Fresh milk produced using traditional methods is the cream of the crop. The Berchtesgadener Land dairy fills this precious commodity in glass bottles. To meet the soaring demand for milk in returnable bottles, the cooperative has replaced its returnable-glass line, which fills organic and mountain farmers’ milk and cream.
‘The cows are our key staff,’ say the folks at the Berchtesgadener Land dairy. And you immediately notice that they mean it. A life-size plush cow stands in the reception lobby of the modern, welcoming administration building, and in the seating area you feel a bit as if you were sitting on a mountain pasture. Large photos on screens in the canteen showcase cows in artful settings, and in the meeting room cow bells are used as lamp shades.
Everything here revolves around the cows, or to be more precise their milk, which is supplied by the approximately 1,800 farmers who own the cooperative. When you talk to the people working for the dairy, you cannot help but notice the deep sense of attachment they feel to “their” farmers and the top-quality milk they supply.
The cooperative’s paramount business target is clearly perceptible: to preserve the existence of their farms, by fetching the best-possible milk price with high-grade products and smart marketing. The key priority is to preserve the smallholdings in the mountainous area between Watzmann and Zugspitze, in particular, where the average farm has 27 cows.
They’d do almost anything here for their mountain farmers, even if that means driving a milk collection truck along winding mountain tracks to pastures located at elevations above 1,000 metres. They do that every other day in the summer season when the cows are up there.
Soaring demand for milk in returnable bottles
The Berchtesgadener Land dairy cooperative was founded in 1927, almost 100 years ago. Today, it has a payroll of 500 and processes 1.1 million litres of milk per day, turning them into more than 150 different products, ranging from a number of yoghurt and fromage-frais variants and cream right through to UHT, ESL and fresh milk.
The dairy makes all those articles in-house at its Piding facility, most of them in conventional and organic quality. The cooperative was the first dairy in Germany to launch organic products in 1973, at that time working with five Demeter farms. The number of the cooperative’s organic farms has since grown to around 600, of which 100 belong to Demeter, Germany’s oldest organic farming association, and 500 to Naturland – Registered Association for Organic Agriculture.
“Traditional fresh milk is the most difficult product to make in our field,” says Paul Althammer, deputy production manager at the dairy. “We want to preserve everything we can in the milk and treat it to maximised standards of gentleness. This premium-quality product must be filled in premium-quality packaging, the glass bottle.”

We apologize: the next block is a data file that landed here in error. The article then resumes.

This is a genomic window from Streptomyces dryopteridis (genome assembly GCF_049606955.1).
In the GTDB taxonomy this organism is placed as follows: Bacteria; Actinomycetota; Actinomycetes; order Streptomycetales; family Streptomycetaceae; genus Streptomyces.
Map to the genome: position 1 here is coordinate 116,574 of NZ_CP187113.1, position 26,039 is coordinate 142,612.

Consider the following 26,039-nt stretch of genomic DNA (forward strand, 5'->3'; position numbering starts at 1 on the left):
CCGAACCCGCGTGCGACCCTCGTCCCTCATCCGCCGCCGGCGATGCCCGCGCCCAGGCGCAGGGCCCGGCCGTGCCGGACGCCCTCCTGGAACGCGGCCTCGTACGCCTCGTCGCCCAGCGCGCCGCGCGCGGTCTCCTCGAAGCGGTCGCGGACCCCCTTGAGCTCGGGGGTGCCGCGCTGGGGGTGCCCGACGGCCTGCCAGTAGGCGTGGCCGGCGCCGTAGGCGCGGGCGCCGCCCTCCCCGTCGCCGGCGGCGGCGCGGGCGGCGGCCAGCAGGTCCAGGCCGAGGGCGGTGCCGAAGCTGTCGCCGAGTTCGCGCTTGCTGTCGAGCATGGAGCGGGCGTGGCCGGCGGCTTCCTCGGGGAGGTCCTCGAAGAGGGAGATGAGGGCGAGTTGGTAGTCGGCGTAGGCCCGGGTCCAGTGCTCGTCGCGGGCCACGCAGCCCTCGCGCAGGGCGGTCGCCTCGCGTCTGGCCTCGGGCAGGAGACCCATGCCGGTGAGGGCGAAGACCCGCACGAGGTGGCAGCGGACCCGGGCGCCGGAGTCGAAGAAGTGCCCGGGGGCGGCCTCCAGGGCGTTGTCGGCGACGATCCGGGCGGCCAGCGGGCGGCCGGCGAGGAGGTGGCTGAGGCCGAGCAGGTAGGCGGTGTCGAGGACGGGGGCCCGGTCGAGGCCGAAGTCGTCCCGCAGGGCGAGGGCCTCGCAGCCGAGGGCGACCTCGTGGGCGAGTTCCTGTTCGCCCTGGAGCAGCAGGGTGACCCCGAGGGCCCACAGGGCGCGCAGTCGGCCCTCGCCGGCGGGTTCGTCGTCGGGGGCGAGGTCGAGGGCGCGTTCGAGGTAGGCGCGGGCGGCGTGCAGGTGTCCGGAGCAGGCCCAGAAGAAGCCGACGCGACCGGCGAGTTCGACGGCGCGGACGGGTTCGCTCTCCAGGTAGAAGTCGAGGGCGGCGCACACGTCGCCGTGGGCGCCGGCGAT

The dairy has filled its fresh milk into returnable glass containers since 1990. Soaring demand for milk in returnables caused some bottlenecks in the previous line, which was rated at 6,000 containers per hour. The situation even got so critical that the dairy had to temporarily cease production of the bottled conventional cream.
In 2019, the cooperative decided to change its plans and to use a building that had originally been erected to accommodate filling lines for beverages cartons for a new returnable-glass line. This enabled the dairy to promise its customers that the popular bottled cream would return. The half-litre bottles with the green label then reappeared in the refrigerated display cases just in time for the 2022 strawberry season.
Altogether, the Berchtesgadener Land dairy has invested a sum in the two-digit millions into new buildings and the new line. For the cooperative’s farmers, that means having to do without the maximum possible milk money today, in favour of safeguarding their future. The expectations for the lines and systems are correspondingly high, as is the responsibility shouldered by project manager Paul Althammer.
The right stuff: traditional fresh milk in returnable bottles
The most important requirement for the new line was quality, both in regard to the machines and systems and the products made on them. “Production lines for traditional fresh milk must always give reliable service. We don’t have time for long maintenance routines,” emphasises Althammer.
The milk is delivered to the dairy every day and must be dispatched fast, in order to guarantee retailers a minimum shelf life in the cold chain of eight days. What’s more, complying with stringent cleanliness standards in production is the top priority for filling this unsterilised milk. Germs carried in from outside result in faster milk spoilage, meaning the required shelf life would then not be met.
When filling into returnable bottles, moreover, contaminated empties must not be allowed to enter the filling zone. That entails stringent requirements for the bottle washer, the filler and overall hygiene standards for the line.